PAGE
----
Happy Sunday, kidlit friends! This is Margaret covering for Karina. I hope everyone is having a wonderful weekend! Last weekend we attended a hummingbird festival at a local nature center, and it was so much fun! Parks are such a great resource for free things to do with kids.
This week I review four bilingual English/Spanish board books and two very different AAPI picture books that released this week. Before I get to those reviews, Book Riot’s editorial team is writing for casual and power readers alike over at The Deep Dive! During the month of September, all new free subscribers will be entered to win Parable of the Sower by Octavia Butler plus 5 mystery books from The Deep Dive. To enter, simply start a free subscription to The Deep Dive. No payment method required!
Read Banned Books Tote by ChicanasRead
Banned Books Week approaches and this tote would be great to carry around that week and beyond. $16
Dim Sum Palace by X. Fang (picture book)
This imaginative and delicious picture book is an homage to In the Night Kitchen by Maurice Sendak. Liddy is so excited about eating at the Dim Sum Palace restaurant the next day that she can’t go to sleep. When she finally does, she dreams of visiting the Dim Sum Palace, except it’s a real palace, and she’s tiny compared to the giant chefs inside. When she falls into a dumpling, the chefs serve her to the Empress. This picture book has a really clever inside cover, if you’re a fan of those!
Everyone Is Welcome by Phuong Truong and Christine Wei (picture book)
I’m sad this picture book is necessary, but glad such a beautiful book about anti-Asian hate exists. A little girl hears that her grandmother’s friend, Mrs. Lee, was pushed down on the way to the Asian market, a market the child loves to visit. She then learns that some of her brother’s friends have been bullied on the way to school. With the help of her mother and friends, she presents a gift to Mrs. Lee.
In my list of September children’s book releases for the main website, I review The Walk, Something Like Home, and Chinese Menu, which also released this week. For a more comprehensive list, check out our New Books newsletter!
I wanted to continue recommendations for Hispanic Heritage Month by reviewing four board books written in both English and Spanish. They’re all part of a series!
Little Languages: Colors / Colores by Mikala Carpenter and Gemma Román
The Little Languages board book series introduces first concepts to toddlers. There are four board books total in the series, and they come with an audio QR code for pronunciation. The illustrations are really adorable and colorful. Each page spread has a sentence in English on the left and the same sentence in Spanish on the right.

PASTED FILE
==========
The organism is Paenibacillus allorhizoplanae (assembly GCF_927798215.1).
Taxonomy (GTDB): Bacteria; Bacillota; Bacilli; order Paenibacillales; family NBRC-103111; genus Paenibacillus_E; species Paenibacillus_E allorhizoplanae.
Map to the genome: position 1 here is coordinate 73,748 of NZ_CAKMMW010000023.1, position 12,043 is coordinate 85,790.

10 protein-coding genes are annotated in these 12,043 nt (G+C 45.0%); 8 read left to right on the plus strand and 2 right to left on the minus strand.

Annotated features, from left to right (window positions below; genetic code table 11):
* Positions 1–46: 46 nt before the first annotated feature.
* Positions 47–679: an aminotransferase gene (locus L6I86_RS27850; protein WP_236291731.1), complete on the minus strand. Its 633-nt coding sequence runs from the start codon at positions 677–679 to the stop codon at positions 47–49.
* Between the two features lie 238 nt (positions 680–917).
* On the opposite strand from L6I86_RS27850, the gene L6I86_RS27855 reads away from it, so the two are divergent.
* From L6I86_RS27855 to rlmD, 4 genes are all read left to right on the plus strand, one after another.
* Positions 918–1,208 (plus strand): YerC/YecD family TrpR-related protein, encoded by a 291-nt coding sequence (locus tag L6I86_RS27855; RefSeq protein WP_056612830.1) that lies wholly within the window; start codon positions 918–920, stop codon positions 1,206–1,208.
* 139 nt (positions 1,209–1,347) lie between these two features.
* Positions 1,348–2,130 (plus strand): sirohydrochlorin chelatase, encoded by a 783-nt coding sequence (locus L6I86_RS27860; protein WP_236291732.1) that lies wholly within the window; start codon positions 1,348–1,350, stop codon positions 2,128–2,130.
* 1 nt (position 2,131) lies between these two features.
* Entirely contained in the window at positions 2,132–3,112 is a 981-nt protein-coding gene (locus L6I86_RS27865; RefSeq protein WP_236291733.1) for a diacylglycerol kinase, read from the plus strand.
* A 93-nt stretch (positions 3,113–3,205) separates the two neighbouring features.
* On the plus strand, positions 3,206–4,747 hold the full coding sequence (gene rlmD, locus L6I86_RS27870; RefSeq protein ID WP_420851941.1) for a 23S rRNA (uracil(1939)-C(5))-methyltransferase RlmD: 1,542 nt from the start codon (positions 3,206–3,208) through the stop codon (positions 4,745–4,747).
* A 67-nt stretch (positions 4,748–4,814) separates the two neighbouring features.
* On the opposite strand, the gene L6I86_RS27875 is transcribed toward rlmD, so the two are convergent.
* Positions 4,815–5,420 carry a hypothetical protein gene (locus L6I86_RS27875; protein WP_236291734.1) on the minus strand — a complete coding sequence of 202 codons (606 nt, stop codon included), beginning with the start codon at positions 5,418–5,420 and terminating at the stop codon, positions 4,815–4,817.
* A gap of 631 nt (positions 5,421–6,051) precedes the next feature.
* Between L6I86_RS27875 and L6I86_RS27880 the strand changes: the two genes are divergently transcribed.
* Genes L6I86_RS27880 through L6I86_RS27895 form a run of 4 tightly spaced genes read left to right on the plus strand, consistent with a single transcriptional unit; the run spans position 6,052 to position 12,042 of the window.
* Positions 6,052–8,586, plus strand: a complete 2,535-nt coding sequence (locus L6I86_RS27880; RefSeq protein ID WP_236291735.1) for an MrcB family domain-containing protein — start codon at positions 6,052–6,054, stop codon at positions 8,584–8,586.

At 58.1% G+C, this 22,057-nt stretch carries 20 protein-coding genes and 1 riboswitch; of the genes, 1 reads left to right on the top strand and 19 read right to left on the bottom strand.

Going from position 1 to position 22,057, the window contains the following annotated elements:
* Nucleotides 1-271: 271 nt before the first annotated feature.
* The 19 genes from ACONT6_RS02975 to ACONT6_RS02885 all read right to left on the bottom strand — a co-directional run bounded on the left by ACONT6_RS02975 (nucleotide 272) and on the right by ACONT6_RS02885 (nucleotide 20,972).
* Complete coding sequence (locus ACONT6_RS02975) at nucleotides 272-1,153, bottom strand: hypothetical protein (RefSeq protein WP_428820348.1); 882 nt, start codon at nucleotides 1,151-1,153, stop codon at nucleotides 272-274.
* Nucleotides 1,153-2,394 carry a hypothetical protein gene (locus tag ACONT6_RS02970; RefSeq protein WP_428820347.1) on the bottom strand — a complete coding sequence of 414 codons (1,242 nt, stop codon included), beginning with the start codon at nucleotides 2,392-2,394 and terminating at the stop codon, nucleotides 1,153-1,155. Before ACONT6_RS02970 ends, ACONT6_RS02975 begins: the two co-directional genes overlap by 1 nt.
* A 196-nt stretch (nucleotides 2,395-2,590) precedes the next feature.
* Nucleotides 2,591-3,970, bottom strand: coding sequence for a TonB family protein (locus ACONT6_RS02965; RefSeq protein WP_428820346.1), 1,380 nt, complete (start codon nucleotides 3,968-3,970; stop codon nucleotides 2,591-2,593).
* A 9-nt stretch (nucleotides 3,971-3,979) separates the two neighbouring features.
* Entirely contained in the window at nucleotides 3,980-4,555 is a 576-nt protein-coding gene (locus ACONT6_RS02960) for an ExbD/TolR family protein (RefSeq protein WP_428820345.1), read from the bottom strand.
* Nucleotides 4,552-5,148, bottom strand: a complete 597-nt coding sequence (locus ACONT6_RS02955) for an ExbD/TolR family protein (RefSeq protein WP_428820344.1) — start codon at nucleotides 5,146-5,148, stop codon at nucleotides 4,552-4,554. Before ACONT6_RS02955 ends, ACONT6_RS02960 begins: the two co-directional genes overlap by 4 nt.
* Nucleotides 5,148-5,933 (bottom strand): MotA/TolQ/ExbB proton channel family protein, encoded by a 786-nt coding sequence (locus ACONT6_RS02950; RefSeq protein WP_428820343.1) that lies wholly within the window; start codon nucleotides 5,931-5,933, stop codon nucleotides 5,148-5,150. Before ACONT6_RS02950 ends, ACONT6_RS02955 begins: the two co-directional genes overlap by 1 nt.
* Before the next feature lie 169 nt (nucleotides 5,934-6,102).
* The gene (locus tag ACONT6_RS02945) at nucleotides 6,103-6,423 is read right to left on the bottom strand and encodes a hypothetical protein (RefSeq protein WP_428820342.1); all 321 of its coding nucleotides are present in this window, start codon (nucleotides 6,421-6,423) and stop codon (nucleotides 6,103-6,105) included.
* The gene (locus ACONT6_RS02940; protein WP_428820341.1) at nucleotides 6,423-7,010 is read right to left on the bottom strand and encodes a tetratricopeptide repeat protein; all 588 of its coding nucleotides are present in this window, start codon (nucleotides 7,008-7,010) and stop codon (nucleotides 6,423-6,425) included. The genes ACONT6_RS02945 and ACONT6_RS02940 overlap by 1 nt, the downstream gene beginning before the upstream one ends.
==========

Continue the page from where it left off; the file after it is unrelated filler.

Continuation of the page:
¡1, 2, 3 Cumbia!: English-Spanish Manners Book by Delia Ruiz and Graziela Andrade
There are three books total in this sweet board book series that teaches kids how to dance along with first concepts. In this one, kids can learn steps to the cumbia along with manners. The other two books in the series are ¡1, 2, 3 Merengue!, which teaches about instruments and sounds, and ¡1, 2, 3 Salsa!, which teaches counting. They’re really delightful and I love that they’re interactive.
Undies, Please! / ¡Chones, por favor! by Sumana Seeboruth and Ashleigh Corrin
This is part of the Feelings & Firsts board book series. In this one, a toddler learns about potty training. Other board books in the series cover topics like playing independently and trying new foods. They’re available in English only and in English and Spanish. There are currently four books in the series.
Alma and Her Family/Alma y su familia by Juana Martinez-Neal
I was so excited to learn that Alma from Alma and How She Got Her Name was going to get her own board books! In this one, Alma interacts with family members. Each page has a simple sentence in both English and Spanish accompanied by a sweet illustration depicting the sentence. This is also part of a series, though currently only two books have been published in the series. The other book is Alma, Head to Toe /Alma, de pies a cabeza.
This week, my daughter’s kindergarten teacher informed us that she is one of the top three students in her entire school with the most minutes logged on Beanstack! The school encourages us to log our reading on the app, though it’s not required. We had already been logging our reading for our library’s summer reading challenge, so it was easy enough to keep logging! In this picture, she’s reading School of Monsters: William is a Star, about a farting monster, lol.
If you’d like to read more of my kidlit reviews, I’m on Instagram @BabyLibrarians, Twitter @AReaderlyMom, and blog irregularly at Baby Librarians. You can also read my Book Riot posts. If you’d like to drop me a line, my email is email@example.com.
All the best,